Complex digital games are typically constructed using a game engine, a collection of components aiding with the core elements found in modern games. These components typically include a graphics rendering engine, a sound engine, a physics engine, AI tools, a networking library, and possibly additional genre-specific components. Using an existing game engine, students will learn the components typically making up a game engine, how they are implemented, and how the components interact. Assignments will involve implementing the functionality of parts of a game engine.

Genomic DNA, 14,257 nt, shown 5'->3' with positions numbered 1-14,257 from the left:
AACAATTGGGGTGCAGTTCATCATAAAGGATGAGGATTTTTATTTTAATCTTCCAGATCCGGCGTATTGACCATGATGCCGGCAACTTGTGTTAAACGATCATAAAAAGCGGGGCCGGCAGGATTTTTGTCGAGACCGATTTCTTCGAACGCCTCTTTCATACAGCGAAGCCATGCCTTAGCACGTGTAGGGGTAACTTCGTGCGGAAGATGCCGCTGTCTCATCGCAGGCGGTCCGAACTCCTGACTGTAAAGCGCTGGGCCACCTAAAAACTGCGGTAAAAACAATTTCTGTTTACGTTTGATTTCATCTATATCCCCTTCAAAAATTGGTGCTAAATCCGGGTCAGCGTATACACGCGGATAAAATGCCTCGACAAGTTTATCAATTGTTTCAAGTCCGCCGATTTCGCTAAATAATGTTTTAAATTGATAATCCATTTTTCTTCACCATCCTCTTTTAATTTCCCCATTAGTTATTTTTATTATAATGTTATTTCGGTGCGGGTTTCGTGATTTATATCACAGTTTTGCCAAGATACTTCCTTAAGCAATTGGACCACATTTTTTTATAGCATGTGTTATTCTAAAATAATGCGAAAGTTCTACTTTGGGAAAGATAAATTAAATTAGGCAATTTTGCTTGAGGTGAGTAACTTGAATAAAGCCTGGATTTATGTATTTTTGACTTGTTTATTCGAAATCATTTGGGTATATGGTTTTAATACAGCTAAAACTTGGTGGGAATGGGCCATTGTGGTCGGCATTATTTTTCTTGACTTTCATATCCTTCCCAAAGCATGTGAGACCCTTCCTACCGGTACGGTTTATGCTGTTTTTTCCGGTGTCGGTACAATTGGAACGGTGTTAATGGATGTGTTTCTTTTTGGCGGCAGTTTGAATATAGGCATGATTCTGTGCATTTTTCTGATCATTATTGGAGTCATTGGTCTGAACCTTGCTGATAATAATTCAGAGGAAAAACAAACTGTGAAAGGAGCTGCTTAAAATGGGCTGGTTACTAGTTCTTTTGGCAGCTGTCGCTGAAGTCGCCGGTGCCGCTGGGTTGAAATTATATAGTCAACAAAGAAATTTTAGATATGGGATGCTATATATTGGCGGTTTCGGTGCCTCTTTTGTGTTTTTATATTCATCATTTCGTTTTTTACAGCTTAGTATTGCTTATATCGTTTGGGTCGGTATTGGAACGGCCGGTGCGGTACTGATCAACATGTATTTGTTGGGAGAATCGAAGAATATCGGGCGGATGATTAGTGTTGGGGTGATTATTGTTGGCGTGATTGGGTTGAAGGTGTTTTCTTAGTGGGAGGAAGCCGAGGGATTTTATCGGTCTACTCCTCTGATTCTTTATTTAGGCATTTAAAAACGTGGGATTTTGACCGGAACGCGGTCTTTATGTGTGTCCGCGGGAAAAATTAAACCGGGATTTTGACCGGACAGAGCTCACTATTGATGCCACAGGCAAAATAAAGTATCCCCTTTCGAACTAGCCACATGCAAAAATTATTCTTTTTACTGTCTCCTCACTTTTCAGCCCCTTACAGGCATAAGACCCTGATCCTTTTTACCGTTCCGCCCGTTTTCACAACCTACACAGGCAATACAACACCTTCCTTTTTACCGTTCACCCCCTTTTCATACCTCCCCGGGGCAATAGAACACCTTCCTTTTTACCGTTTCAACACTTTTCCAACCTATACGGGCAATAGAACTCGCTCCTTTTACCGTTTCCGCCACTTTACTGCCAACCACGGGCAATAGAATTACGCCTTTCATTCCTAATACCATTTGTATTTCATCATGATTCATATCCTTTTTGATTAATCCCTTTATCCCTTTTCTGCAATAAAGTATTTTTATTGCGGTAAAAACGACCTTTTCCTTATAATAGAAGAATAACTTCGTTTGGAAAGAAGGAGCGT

This course will teach students the fundamentals of game engine design and development. The course will review the significant components of game engines, how they are implemented, and how they interact. Following the course, students will be capable of understanding the design of a game engine, and extending its functionality.

The course is taught in a blended style mixing traditional lecture with significant in-class exercises to apply the lecture material.

Where and When

  • Mondays, 4:30-5:30, Ellis 319
  • Wednesdays, 3:30-4:30, Ellis 319
  • Fridays, 2:30-3:30, Ellis 319

Office Hours

Tuesdays and Thursdays, 1:00 PM, in Goodwin 629, or by appointment


Please check OnQ regularly for course information.


Topics may include:

  • Gaming engine architecture
  • AI engines
  • Physics engines
  • Game networking
  • Game audio
© 2017 Nicholas Graham